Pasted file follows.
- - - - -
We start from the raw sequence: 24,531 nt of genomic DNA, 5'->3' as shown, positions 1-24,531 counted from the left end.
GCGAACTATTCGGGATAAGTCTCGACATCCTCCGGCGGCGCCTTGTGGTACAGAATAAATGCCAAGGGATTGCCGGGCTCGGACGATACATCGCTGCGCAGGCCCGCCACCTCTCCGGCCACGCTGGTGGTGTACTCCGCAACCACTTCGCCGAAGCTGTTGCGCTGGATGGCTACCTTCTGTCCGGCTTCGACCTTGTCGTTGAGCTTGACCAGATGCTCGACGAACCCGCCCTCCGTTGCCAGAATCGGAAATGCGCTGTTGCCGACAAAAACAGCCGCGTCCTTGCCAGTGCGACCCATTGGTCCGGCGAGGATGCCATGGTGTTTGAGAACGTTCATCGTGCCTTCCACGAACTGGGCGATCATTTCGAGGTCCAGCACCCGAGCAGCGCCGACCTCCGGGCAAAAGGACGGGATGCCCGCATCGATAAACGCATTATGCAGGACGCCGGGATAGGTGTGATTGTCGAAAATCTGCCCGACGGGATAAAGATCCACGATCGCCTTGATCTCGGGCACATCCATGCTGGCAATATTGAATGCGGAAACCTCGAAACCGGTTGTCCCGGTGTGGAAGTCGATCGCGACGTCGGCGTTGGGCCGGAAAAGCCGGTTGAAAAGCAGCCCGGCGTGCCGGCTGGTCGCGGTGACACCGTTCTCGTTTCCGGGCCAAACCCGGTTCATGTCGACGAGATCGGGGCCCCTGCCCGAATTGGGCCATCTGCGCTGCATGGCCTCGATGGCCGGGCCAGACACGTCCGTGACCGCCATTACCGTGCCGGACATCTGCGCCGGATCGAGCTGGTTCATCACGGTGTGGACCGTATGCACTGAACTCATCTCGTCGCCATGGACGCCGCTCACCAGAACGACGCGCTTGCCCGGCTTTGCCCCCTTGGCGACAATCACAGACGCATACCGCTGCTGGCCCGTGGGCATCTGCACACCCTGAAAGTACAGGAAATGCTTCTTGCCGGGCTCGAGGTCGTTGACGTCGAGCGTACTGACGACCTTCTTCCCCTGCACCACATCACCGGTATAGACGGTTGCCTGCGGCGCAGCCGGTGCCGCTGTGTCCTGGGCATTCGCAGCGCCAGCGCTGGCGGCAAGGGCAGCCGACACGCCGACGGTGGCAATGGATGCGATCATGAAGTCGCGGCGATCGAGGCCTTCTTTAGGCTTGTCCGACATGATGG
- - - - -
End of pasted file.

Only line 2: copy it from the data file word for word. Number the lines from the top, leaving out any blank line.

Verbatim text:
GCGAACTATTCGGGATAAGTCTCGACATCCTCCGGCGGCGCCTTGTGGTACAGAATAAATGCCAAGGGATTGCCGGGCTCGGACGATACATCGCTGCGCAGGCCCGCCACCTCTCCGGCCACGCTGGTGGTGTACTCCGCAACCACTTCGCCGAAGCTGTTGCGCTGGATGGCTACCTTCTGTCCGGCTTCGACCTTGTCGTTGAGCTTGACCAGATGCTCGACGAACCCGCCCTCCGTTGCCAGAATCGGAAATGCGCTGTTGCCGACAAAAACAGCCGCGTCCTTGCCAGTGCGACCCATTGGTCCGGCGAGGATGCCATGGTGTTTGAGAACGTTCATCGTGCCTTCCACGAACTGGGCGATCATTTCGAGGTCCAGCACCCGAGCAGCGCCGACCTCCGGGCAAAAGGACGGGATGCCCGCATCGATAAACGCATTATGCAGGACGCCGGGATAGGTGTGATTGTCGAAAATCTGCCCGACGGGATAAAGATCCACGATCGCCTTGATCTCGGGCACATCCATGCTGGCAATATTGAATGCGGAAACCTCGAAACCGGTTGTCCCGGTGTGGAAGTCGATCGCGACGTCGGCGTTGGGCCGGAAAAGCCGGTTGAAAAGCAGCCCGGCGTGCCGGCTGGTCGCGGTGACACCGTTCTCGTTTCCGGGCCAAACCCGGTTCATGTCGACGAGATCGGGGCCCCTGCCCGAATTGGGCCATCTGCGCTGCATGGCCTCGATGGCCGGGCCAGACACGTCCGTGACCGCCATTACCGTGCCGGACATCTGCGCCGGATCGAGCTGGTTCATCACGGTGTGGACCGTATGCACTGAACTCATCTCGTCGCCATGGACGCCGCTCACCAGAACGACGCGCTTGCCCGGCTTTGCCCCCTTGGCGACAATCACAGACGCATACCGCTGCTGGCCCGTGGGCATCTGCACACCCTGAAAGTACAGGAAATGCTTCTTGCCGGGCTCGAGGTCGTTGACGTCGAGCGTACTGACGACCTTCTTCCCCTGCACCACATCACCGGTATAGACGGTTGCCTGCGGCGCAGCCGGTGCCGCTGTGTCCTGGGCATTCGCAGCGCCAGCGCTGGCGGCAAGGGCAGCCGACACGCCGACGGTGGCAATGGATGCGATCATGAAGTCGCGGCGATCGAGGCCTTCTTTAGGCTTGTCCGACATGATGG